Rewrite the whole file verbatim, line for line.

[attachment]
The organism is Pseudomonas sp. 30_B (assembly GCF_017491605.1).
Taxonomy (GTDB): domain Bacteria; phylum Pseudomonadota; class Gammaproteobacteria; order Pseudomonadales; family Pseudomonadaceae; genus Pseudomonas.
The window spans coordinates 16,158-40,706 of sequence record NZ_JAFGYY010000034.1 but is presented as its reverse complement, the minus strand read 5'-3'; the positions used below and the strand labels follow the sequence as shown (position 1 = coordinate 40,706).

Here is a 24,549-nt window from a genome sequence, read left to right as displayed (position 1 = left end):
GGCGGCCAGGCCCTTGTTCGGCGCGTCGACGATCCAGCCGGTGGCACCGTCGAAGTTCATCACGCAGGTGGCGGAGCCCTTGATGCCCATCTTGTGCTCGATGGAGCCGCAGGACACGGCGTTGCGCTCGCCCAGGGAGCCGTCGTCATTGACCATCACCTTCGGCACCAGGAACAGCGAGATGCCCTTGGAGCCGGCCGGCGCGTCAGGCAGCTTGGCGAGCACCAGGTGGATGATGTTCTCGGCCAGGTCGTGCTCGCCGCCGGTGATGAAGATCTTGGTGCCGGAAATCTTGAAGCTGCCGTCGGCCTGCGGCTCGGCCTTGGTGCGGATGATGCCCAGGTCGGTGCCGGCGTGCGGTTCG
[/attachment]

The organism is Pseudomonas sp. 30_B (assembly GCF_017491605.1).
Taxonomy (GTDB): domain Bacteria; phylum Pseudomonadota; class Gammaproteobacteria; order Pseudomonadales; family Pseudomonadaceae; genus Pseudomonas.
The window spans coordinates 16,158-40,706 of sequence record NZ_JAFGYY010000034.1 but is presented as its reverse complement, the minus strand read 5'-3'; the positions used below and the strand labels follow the sequence as shown (position 1 = coordinate 40,706).

Here is a 24,549-nt window from a genome sequence, read left to right as displayed (position 1 = left end):
GGCGGCCAGGCCCTTGTTCGGCGCGTCGACGATCCAGCCGGTGGCACCGTCGAAGTTCATCACGCAGGTGGCGGAGCCCTTGATGCCCATCTTGTGCTCGATGGAGCCGCAGGACACGGCGTTGCGCTCGCCCAGGGAGCCGTCGTCATTGACCATCACCTTCGGCACCAGGAACAGCGAGATGCCCTTGGAGCCGGCCGGCGCGTCAGGCAGCTTGGCGAGCACCAGGTGGATGATGTTCTCGGCCAGGTCGTGCTCGCCGCCGGTGATGAAGATCTTGGTGCCGGAAATCTTGAAGCTGCCGTCGGCCTGCGGCTCGGCCTTGGTGCGGATGATGCCCAGGTCGGTGCCGGCGTGCGGTTCG